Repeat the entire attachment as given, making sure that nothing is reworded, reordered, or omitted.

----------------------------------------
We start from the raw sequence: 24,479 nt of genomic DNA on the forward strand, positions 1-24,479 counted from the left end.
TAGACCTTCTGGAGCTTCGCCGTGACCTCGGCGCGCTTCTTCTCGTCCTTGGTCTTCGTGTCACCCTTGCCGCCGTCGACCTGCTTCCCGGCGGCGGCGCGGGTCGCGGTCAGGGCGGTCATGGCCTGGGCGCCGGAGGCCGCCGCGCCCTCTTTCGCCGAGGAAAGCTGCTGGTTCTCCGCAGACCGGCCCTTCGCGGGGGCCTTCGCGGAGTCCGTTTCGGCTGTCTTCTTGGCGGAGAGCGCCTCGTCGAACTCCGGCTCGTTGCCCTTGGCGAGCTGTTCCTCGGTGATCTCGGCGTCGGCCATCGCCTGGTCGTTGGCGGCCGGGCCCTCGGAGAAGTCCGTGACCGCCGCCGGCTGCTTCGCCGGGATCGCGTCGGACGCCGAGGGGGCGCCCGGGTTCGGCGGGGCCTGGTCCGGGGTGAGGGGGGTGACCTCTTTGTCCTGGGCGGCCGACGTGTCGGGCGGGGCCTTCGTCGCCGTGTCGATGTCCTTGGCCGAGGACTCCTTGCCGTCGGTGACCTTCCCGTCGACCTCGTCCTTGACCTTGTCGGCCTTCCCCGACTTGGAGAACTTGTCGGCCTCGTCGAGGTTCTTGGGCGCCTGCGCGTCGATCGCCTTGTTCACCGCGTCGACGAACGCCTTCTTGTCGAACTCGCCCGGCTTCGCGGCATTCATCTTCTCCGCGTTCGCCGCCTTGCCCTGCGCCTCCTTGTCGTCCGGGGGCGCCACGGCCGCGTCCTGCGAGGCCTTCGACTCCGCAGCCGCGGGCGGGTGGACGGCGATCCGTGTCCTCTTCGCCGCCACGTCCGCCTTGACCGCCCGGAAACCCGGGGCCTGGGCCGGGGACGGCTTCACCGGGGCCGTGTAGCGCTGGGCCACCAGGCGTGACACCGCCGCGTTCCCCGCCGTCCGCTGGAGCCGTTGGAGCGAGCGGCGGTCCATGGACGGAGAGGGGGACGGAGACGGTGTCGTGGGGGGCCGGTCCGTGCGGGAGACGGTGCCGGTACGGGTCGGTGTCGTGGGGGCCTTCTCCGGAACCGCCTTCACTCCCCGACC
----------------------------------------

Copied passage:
We start from the raw sequence: 24,479 nt of genomic DNA on the forward strand, positions 1-24,479 counted from the left end.
TAGACCTTCTGGAGCTTCGCCGTGACCTCGGCGCGCTTCTTCTCGTCCTTGGTCTTCGTGTCACCCTTGCCGCCGTCGACCTGCTTCCCGGCGGCGGCGCGGGTCGCGGTCAGGGCGGTCATGGCCTGGGCGCCGGAGGCCGCCGCGCCCTCTTTCGCCGAGGAAAGCTGCTGGTTCTCCGCAGACCGGCCCTTCGCGGGGGCCTTCGCGGAGTCCGTTTCGGCTGTCTTCTTGGCGGAGAGCGCCTCGTCGAACTCCGGCTCGTTGCCCTTGGCGAGCTGTTCCTCGGTGATCTCGGCGTCGGCCATCGCCTGGTCGTTGGCGGCCGGGCCCTCGGAGAAGTCCGTGACCGCCGCCGGCTGCTTCGCCGGGATCGCGTCGGACGCCGAGGGGGCGCCCGGGTTCGGCGGGGCCTGGTCCGGGGTGAGGGGGGTGACCTCTTTGTCCTGGGCGGCCGACGTGTCGGGCGGGGCCTTCGTCGCCGTGTCGATGTCCTTGGCCGAGGACTCCTTGCCGTCGGTGACCTTCCCGTCGACCTCGTCCTTGACCTTGTCGGCCTTCCCCGACTTGGAGAACTTGTCGGCCTCGTCGAGGTTCTTGGGCGCCTGCGCGTCGATCGCCTTGTTCACCGCGTCGACGAACGCCTTCTTGTCGAACTCGCCCGGCTTCGCGGCATTCATCTTCTCCGCGTTCGCCGCCTTGCCCTGCGCCTCCTTGTCGTCCGGGGGCGCCACGGCCGCGTCCTGCGAGGCCTTCGACTCCGCAGCCGCGGGCGGGTGGACGGCGATCCGTGTCCTCTTCGCCGCCACGTCCGCCTTGACCGCCCGGAAACCCGGGGCCTGGGCCGGGGACGGCTTCACCGGGGCCGTGTAGCGCTGGGCCACCAGGCGTGACACCGCCGCGTTCCCCGCCGTCCGCTGGAGCCGTTGGAGCGAGCGGCGGTCCATGGACGGAGAGGGGGACGGAGACGGTGTCGTGGGGGGCCGGTCCGTGCGGGAGACGGTGCCGGTACGGGTCGGTGTCGTGGGGGCCTTCTCCGGAACCGCCTTCACTCCCCGACC